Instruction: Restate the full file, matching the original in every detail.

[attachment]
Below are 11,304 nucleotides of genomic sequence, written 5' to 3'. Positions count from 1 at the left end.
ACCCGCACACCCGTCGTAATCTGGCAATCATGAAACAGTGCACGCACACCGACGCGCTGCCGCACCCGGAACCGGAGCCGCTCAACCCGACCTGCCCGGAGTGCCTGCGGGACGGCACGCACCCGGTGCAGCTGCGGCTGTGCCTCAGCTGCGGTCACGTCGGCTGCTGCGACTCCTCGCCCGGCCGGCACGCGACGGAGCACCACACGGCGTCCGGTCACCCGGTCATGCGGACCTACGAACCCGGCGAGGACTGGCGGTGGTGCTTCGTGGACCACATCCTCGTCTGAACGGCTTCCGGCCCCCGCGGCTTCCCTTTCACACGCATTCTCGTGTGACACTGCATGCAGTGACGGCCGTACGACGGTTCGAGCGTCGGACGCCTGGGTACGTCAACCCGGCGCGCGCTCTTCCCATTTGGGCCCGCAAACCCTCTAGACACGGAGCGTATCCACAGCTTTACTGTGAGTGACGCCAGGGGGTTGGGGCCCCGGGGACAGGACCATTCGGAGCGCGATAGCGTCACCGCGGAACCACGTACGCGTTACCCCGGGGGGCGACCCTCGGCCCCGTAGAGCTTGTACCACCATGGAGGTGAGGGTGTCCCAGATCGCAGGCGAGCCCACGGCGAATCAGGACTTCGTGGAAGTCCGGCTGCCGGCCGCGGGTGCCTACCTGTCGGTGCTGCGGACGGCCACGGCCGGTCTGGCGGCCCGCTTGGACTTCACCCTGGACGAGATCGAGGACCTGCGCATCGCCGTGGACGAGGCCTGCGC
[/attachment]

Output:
Below are 11,304 nucleotides of genomic sequence, written 5' to 3'. Positions count from 1 at the left end.
ACCCGCACACCCGTCGTAATCTGGCAATCATGAAACAGTGCACGCACACCGACGCGCTGCCGCACCCGGAACCGGAGCCGCTCAACCCGACCTGCCCGGAGTGCCTGCGGGACGGCACGCACCCGGTGCAGCTGCGGCTGTGCCTCAGCTGCGGTCACGTCGGCTGCTGCGACTCCTCGCCCGGCCGGCACGCGACGGAGCACCACACGGCGTCCGGTCACCCGGTCATGCGGACCTACGAACCCGGCGAGGACTGGCGGTGGTGCTTCGTGGACCACATCCTCGTCTGAACGGCTTCCGGCCCCCGCGGCTTCCCTTTCACACGCATTCTCGTGTGACACTGCATGCAGTGACGGCCGTACGACGGTTCGAGCGTCGGACGCCTGGGTACGTCAACCCGGCGCGCGCTCTTCCCATTTGGGCCCGCAAACCCTCTAGACACGGAGCGTATCCACAGCTTTACTGTGAGTGACGCCAGGGGGTTGGGGCCCCGGGGACAGGACCATTCGGAGCGCGATAGCGTCACCGCGGAACCACGTACGCGTTACCCCGGGGGGCGACCCTCGGCCCCGTAGAGCTTGTACCACCATGGAGGTGAGGGTGTCCCAGATCGCAGGCGAGCCCACGGCGAATCAGGACTTCGTGGAAGTCCGGCTGCCGGCCGCGGGTGCCTACCTGTCGGTGCTGCGGACGGCCACGGCCGGTCTGGCGGCCCGCTTGGACTTCACCCTGGACGAGATCGAGGACCTGCGCATCGCCGTGGACGAGGCCTGCGC